Feel The Fear, Do It Anyway, F*** Up Forward: A Conversation with The Programme + Eleven + The Angel of Auschwitz's Grace Blackman | The Fan Carpet Ltd • The Fan Carpet: The RED Carpet for FANS • The Fan Carpet: Fansites Network • The Fan Carpet: Slate • The Fan Carpet: Theatre Spotlight • The Fan Carpet: Arena • The Fan Carpet: International

Feel The Fear, Do It Anyway, F*** Up Forward: A Conversation with The Programme + Eleven + The Angel of Auschwitz’s Grace Blackman


04 March 2019

Born in South-East London, Grace Blackman has trained with the National Youth Theatre, Loughborough University, Arts Educational and National Youth Film Academy. She graduated in 2016 and is best known for feature films Eleven, Deep Breaths and web series Tour Girls.

Grace most desires to play strong female characters created by inspiring female filmmakers and is very passionate about using film to cause positive change. She's never played the same character type twice so the future of her career is somewhat of a mystery.

In our interview, Grace tells The Fan Carpet‘s Marc Jason Ali where it all began, moving from theatre into film and her upcoming releases...

 

If we go back to the beginning, was there a defining moment for you to get into the Film Industry?

I first made the transfer from theatre to film in 2015 with Outsiders; a short film produced by Slenky, BFI Creative Skillset and Sony Professional. The talent in the cast and crew was incredible; Stefan Boehm has since gone on to act in feature film Blackbird, TV series Line of Duty and Cleaning Up, Tom Moutchi who has since worked on feature film The Hustle and known for sketch show Famalam, editor Hannah Leckey has gone on to join teams on feature films Artemis Fowl, Holmes & Watson and Mission Impossible Fallout, legendary stunt woman Fizz Hood has since worked on Wonder Woman 1984, Jurassic World: Fallen Kingdom, Solo, The Last Jedi & Rogue One – a truly talented team across the board and I learnt a great deal from them. I will always be so very grateful that the team took that chance to cast me without any screen experience and it’s where my professional film career began.

 

You’re most recent film, The Programme is in production, what can you tell us about the project?

It was my first time working with writer and director Antony Spina and it’s a completely unique project. Filmed in the same vein as documentaries such as Making a Murderer and The Keepers, it’s a hypothetical depiction of a world in which prisons are oversaturated with inmates, are desperately understaffed and the ramifications that could occur should extreme penal systems be implemented in an attempt to compensate. With violence increasing day on day, contraband flows filtering through prisons almost openly and gang culture thriving; The Programme questions how far could things go when the only solution is extreme intervention, taking inmates’ liberty but also their humanity to create the ‘perfect prisoner’. Once completed, it will be submitted to various film festivals towards the end of the year.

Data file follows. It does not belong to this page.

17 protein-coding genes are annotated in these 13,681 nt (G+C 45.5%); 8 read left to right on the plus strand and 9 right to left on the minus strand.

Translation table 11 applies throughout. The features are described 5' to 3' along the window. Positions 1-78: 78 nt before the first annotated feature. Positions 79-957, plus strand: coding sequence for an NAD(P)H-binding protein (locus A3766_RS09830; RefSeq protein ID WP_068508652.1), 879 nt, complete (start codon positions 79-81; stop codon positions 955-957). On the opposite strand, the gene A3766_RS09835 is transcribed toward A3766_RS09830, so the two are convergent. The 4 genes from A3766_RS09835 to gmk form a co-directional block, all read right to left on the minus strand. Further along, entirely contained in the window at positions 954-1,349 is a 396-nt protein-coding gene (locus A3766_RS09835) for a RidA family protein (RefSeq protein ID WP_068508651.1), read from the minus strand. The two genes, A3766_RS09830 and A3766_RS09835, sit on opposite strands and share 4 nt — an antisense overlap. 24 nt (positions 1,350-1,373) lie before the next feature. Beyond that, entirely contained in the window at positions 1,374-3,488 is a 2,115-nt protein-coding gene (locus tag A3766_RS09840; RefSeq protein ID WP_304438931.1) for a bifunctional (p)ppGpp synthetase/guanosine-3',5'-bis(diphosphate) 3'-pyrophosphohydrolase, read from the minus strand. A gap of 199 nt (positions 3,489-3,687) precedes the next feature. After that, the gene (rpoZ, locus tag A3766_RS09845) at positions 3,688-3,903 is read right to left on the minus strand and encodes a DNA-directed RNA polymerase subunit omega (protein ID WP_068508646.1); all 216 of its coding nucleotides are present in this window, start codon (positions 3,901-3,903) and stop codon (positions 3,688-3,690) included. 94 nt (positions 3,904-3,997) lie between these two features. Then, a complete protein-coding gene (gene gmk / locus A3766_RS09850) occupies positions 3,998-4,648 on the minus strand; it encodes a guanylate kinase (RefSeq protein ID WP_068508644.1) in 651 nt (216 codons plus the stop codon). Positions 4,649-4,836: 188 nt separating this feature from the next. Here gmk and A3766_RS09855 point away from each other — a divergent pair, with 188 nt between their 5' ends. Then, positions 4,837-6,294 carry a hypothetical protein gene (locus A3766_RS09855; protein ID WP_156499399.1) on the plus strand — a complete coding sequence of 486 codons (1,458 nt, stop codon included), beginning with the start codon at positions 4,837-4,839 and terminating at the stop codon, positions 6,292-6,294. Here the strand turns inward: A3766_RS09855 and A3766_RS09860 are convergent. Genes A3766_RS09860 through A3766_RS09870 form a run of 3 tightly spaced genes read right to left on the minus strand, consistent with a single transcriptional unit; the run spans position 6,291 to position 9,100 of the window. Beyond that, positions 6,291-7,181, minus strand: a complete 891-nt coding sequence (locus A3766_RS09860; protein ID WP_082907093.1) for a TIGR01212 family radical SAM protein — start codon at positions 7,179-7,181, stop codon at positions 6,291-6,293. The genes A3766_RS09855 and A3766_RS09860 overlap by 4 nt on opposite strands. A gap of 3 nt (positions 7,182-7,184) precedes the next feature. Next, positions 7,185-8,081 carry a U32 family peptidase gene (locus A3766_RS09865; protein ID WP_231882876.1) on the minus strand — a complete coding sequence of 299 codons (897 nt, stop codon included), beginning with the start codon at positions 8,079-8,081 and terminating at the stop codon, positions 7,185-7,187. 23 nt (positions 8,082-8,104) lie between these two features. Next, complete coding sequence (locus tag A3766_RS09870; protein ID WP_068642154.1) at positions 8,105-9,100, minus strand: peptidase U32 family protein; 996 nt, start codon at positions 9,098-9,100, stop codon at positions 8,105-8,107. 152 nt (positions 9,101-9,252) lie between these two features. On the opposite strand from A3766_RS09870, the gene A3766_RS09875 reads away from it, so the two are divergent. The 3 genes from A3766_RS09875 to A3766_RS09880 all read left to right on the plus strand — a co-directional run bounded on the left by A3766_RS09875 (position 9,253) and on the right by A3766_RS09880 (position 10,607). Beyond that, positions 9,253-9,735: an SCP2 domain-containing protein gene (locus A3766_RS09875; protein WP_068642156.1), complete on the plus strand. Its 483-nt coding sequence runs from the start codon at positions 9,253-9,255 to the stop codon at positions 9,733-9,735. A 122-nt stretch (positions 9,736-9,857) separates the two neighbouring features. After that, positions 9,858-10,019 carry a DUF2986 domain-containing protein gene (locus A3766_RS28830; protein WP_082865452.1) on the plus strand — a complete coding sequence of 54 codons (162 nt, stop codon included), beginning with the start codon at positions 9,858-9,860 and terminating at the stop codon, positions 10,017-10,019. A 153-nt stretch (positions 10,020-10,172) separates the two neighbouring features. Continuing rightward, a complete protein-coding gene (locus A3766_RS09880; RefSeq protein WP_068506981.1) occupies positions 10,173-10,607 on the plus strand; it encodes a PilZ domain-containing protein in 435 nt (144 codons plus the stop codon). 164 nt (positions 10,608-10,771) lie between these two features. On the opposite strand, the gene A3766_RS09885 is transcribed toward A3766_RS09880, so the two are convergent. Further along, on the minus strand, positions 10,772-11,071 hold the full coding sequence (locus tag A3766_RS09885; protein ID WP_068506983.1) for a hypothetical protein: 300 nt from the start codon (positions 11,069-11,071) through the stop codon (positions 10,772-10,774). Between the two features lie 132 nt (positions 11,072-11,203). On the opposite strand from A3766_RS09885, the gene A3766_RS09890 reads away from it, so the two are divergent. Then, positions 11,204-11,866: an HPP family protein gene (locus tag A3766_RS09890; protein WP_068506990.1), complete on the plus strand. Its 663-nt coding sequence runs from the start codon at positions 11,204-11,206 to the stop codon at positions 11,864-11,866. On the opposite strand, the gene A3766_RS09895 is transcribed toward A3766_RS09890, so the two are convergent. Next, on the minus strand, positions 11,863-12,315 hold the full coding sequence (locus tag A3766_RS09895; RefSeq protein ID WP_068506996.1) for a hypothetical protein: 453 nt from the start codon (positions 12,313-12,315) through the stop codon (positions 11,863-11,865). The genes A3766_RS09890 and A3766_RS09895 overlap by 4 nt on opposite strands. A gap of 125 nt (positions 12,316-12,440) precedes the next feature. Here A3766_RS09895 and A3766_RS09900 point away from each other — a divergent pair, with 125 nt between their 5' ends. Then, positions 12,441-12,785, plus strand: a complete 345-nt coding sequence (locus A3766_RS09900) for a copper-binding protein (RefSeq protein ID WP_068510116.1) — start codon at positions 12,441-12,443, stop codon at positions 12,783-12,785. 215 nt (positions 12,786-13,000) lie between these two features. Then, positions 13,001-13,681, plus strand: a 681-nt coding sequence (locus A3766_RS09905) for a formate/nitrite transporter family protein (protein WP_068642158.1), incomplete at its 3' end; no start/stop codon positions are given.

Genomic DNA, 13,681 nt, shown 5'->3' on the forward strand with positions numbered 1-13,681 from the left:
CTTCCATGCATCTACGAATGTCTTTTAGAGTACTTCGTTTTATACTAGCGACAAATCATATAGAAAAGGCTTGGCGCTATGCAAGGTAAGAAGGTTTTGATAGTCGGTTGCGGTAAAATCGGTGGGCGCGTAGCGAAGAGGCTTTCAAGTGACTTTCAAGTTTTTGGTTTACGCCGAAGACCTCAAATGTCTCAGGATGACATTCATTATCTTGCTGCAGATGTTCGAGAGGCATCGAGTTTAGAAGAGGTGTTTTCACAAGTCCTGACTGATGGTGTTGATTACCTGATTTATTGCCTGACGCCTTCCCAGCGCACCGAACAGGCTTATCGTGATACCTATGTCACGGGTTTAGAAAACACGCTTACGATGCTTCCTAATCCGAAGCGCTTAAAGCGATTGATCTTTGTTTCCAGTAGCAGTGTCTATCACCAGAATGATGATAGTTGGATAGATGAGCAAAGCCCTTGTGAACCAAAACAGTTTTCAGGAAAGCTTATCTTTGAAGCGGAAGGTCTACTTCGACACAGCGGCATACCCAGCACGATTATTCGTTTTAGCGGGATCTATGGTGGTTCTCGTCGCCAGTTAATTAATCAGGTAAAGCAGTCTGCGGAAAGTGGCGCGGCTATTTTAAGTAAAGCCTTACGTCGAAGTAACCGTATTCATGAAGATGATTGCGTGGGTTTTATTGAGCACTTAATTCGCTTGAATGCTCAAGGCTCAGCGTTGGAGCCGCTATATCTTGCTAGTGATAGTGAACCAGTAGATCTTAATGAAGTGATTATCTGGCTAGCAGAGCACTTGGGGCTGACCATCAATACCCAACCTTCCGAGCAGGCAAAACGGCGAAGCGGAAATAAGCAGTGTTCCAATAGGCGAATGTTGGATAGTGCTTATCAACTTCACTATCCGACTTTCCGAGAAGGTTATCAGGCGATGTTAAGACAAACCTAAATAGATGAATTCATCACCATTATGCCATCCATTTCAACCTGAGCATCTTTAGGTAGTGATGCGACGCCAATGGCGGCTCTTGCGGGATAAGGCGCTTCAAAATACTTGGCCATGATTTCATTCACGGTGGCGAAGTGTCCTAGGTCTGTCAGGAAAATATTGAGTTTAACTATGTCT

You were Pfani in The Angel of Auschwitz, is something with a historical context something that appeals to you?

This was my first project with a historical context and because of the delicate subject matter, I was so grateful to be working with Terry, Courtney, Sam and the Cobra Films team. The script, work ethic and sensitivity on set produced a very special film. It was a blessing to work opposite Hayley-Marie Axe and Noleen Comiskey; their dedication into the research process of their characters was second to none and this transferred into their powerful performances. The Angel of Auschwitz has never been more needed, particularly because recent publications have revealed one in 20 Britons ‘do not believe’ the Holocaust took place. It is so important to keep our history alive on film to remember stories such as that of Stanislawa Leczenska’s selfless bravery to save countless lives. Audiences are always hungry for new subjects, platforms and technology with film, but extraordinary deeds from extraordinary people will never become dated – that is what appeals to me about historical context films.

 

READ THE FULL INTERVIEW HERE

 

 

Keep up with Grace Blackman on Twitter, Spotlight, Backstage, Auditionist, IMDb, Curtain Call and Mandy.

Check out her Showreel, Comedy Showreel and Commercial Showreel.

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